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Re: True cladograms & Black swans



>
>I have now read several papers on the subject of verifying cladograms, and
>they all seem to agree that there is an irreducible fraction--about 15-20%--of
>cladograms that, despite best efforts and perfectly correct analysis, turn out
>incorrect, that is, do not match the control phylogeny. Long branch
>convergence is one way that may give rise to incorrect cladograms; so is
>choice of representative species. The problem that worries me is how to
>identify and fix those 15-20%. There doesn't seem to be a handle on that yet.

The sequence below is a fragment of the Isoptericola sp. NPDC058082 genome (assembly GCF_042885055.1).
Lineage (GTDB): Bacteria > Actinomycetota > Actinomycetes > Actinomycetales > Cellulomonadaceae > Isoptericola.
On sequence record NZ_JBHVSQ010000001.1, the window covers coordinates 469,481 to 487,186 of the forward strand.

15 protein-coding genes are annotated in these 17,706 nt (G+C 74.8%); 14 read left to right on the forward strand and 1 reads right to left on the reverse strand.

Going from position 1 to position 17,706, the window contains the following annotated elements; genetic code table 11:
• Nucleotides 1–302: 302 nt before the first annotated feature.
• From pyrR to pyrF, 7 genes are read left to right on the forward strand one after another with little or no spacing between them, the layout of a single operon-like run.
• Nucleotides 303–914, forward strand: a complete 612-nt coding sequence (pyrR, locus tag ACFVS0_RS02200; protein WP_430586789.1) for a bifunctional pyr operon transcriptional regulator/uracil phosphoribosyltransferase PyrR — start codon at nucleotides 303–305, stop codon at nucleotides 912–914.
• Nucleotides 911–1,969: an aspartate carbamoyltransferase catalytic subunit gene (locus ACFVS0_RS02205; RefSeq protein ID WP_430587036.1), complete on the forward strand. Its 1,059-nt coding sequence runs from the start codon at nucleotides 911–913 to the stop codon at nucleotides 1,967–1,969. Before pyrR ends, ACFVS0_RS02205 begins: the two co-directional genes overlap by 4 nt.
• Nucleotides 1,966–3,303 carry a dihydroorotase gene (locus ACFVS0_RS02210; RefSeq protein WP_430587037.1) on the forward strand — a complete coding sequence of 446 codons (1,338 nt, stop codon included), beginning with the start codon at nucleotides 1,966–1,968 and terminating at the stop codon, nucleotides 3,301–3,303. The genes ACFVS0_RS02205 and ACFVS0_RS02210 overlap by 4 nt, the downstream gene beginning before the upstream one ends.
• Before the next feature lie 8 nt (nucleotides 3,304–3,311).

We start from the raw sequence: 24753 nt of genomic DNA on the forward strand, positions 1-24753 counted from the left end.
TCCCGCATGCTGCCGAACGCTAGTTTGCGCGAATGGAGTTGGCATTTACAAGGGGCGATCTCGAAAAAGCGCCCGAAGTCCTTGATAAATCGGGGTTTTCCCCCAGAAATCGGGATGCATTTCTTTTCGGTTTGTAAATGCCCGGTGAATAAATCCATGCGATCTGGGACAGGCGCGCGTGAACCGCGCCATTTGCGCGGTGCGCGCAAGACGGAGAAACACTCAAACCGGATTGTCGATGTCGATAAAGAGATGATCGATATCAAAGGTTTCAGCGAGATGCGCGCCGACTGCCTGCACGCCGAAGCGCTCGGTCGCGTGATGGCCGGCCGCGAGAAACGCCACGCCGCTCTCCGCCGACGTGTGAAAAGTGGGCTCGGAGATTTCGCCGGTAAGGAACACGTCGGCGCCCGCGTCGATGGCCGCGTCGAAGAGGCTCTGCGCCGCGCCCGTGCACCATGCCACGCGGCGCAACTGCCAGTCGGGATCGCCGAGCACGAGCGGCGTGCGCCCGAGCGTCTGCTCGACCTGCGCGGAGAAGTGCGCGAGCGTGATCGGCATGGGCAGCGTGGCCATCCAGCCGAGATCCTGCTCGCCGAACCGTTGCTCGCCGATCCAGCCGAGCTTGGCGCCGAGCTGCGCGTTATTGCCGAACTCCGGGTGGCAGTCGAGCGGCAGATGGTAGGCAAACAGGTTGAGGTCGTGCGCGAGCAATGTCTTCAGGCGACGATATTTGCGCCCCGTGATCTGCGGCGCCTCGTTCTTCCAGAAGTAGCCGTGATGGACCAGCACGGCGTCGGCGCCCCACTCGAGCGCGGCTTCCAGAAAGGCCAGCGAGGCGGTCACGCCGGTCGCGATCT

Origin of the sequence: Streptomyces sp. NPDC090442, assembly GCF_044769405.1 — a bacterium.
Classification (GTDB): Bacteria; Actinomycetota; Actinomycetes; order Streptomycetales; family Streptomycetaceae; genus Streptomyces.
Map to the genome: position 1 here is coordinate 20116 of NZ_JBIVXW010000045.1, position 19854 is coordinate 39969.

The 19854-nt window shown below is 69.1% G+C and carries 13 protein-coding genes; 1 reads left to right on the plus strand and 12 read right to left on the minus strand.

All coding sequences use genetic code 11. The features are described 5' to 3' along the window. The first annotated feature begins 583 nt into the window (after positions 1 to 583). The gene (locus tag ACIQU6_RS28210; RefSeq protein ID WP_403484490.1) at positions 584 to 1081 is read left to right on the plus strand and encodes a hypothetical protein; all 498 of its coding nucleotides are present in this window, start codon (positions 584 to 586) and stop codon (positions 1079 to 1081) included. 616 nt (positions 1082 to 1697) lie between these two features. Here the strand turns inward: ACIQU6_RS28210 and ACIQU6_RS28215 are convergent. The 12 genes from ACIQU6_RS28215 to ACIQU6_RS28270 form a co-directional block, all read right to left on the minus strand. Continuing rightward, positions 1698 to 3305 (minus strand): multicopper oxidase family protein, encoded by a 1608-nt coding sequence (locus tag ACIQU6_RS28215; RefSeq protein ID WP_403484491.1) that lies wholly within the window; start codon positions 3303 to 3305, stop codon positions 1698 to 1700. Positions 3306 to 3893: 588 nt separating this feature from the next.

Sure there is.  Some of the tests are even included as standard procedures
in the newest version of PAUP.  Try this:


Faith, D.P., and P.S. Cranston.  1991.  Could a cladogram this short have
arisen by chance alone?  On permutation tests for cladistic structure.
Cladistics, 7:1-28.

Hillis, D.M.  1995.  Approaches for assessing phylogenetic accuracy.
Systematic Biology, 44:3-16.

Also - could you explain what you mean by 15 - 20 percent inaccuracy?  Are
you talking about trees that are wrong overall, or a percentage of nodes
within trees that are wrong? These are very different things.



chris


-=--=--=--=--=--=--=--=--=--=
Christopher Brochu, Ph.D.

Postdoctoral Research Scientist
Department of Geology
Field Museum of Natural History
Lake Shore Drive at Roosevelt Road
Chicago, IL  60605  USA

phone:  312-922-9410, ext. 469
fax:  312-922-9566

cbrochu@fmppr.fmnh.org